I board the No. 24 Donald on this quiet Sunday morning. Two people sit in the back. I take my seat, midway, across from the exit door.
The morning is fresh, I notice, as I gaze out the window. I feel happy, at peace. In an hour I’ll be with my worshiping community. I am quietly contemplating Jesus in my heart.
We stop every couple of blocks as we make our way along Willamette Street. The bus begins to fill.
We stop at Willamette and 25th. I see a man, waiting to board, in a motorized wheelchair. This one will take a little longer.
The driver extends the ramp, and the man carefully proceeds. His assistant follows close behind.
And time stops.
And I am stunned. Does anyone else on this bus notice what is happening?
Facing us, the man in the wheelchair pauses. His face radiates a quiet warmth. Beneath the brim of his tweed cap he fixes his eyes, with love, on each person on the bus.
I mean fixes, with intentional blessing and love, on each person. All the way to the back of the bus.
He fixes his eyes on me. I feel “looked into,” with intentional blessing and love, straight through to my heart, to the depths of my soul.
Jesus has just boarded the bus, I think in astonishment. I feel startled, unprepared.
And time picks up again. The man in the motorized wheelchair maneuvers quickly into place. His attendant secures the chair with two straps. Click, click.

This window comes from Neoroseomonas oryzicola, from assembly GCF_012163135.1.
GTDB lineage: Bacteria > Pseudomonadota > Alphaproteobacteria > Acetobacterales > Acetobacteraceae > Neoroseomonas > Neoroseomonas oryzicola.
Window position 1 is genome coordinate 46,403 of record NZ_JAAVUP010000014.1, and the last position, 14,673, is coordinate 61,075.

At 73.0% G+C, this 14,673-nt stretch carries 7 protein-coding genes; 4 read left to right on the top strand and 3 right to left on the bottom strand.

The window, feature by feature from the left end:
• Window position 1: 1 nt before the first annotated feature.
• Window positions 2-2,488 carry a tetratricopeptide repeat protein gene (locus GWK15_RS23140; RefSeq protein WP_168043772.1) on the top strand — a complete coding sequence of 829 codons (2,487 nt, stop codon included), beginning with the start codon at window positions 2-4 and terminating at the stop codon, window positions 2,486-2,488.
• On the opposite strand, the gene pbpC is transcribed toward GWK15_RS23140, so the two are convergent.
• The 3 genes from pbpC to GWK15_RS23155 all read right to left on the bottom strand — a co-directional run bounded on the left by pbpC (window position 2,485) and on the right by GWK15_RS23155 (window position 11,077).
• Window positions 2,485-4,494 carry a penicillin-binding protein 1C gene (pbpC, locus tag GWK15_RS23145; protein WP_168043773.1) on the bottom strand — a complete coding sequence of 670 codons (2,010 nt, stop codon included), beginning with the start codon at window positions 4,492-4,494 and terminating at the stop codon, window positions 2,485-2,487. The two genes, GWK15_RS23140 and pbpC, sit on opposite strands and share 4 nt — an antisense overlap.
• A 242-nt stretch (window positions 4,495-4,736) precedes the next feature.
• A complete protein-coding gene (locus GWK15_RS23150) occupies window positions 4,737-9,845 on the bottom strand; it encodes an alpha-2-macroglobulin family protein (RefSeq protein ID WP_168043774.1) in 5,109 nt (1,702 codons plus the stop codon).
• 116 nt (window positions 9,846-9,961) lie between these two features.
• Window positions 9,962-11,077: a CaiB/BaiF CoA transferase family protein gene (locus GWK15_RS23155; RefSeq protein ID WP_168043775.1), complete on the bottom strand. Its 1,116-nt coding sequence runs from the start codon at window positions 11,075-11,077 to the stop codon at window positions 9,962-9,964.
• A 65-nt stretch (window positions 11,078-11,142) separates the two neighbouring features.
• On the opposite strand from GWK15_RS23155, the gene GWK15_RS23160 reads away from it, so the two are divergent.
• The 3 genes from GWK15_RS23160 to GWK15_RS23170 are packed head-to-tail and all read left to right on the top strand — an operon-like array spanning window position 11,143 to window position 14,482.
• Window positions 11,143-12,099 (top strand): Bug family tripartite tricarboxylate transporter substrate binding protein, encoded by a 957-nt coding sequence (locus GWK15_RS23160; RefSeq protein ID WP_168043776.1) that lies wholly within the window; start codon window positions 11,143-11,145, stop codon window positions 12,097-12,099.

The ramp comes up and we’re on our way.
Who is this man, I wonder. But I lack the nerve to walk to the front of the bus and say good morning to him.
All week long I walk around with some divine kiss-print on my soul. Will he be on the bus next Sunday, I wonder?
He is. From the window I see his fresh-scrubbed rosy-cheeked face, the same patient, gentle smile.
He boards. Time stops. And for one brief eternal moment Love again unfurls its sovereign presence.
What is the worst that could happen if I just gently approached him in the block before my stop?
I have two blocks to think about this.
At the red light before my stop I gather my forces, rise from my seat, and move my feet in the direction of my friend.
“Good morning,” I say, clear-voiced and hopeful.
“Goot morning,” he says thickly, nodding and beaming.
I notice his hands, gnarled, probably with arthritis. His attendant, sitting in the row behind, says, “He doesn’t speak English very well. He’s from Argentina.”
Ah, I think to myself. But he does speak the language of Love.
“My name is Maria,” I say, touching my friend’s hand. He looks intently into my eyes.
“My name is Jorge,” he beams through his Argentinian accent.
“Have a blessed day,” I say.
He beams. I sense that he understands.
I pat his hand again.
Jorge and his attendant Brian ride the bus now most Sunday mornings. Not all. And sometimes I am out of town.
“Jorge looks forward to Sunday mornings,” Brian tells me, “because his friend Maria will be on the bus.”
I imagine Jorge goes downtown to church. So I ask Brian if they go downtown for coffee, or maybe a late breakfast.
“We go to St. Mary’s.”
“Oh!” I say. “St. Mary’s Episcopal? Or St. Mary’s Catholic?”
“St. Mary’s Catholic,” Brian says. “We go to the one o’clock Spanish service.”
“Oh!” I say.
Well, this explains everything.
But today my heart is heavy. Soon I will move, and no longer ride the No. 24 on Sunday mornings. I don’t know how to explain this to Jorge. I will explain it to Brian. But Brian doesn’t speak Spanish, either.
I’ve been apprenticed, I discover, in the school of real presence. Jorge shows me how it’s done.
Mary Sharon Moore writes and speaks nationwide on
the nature of God’s calling in our times.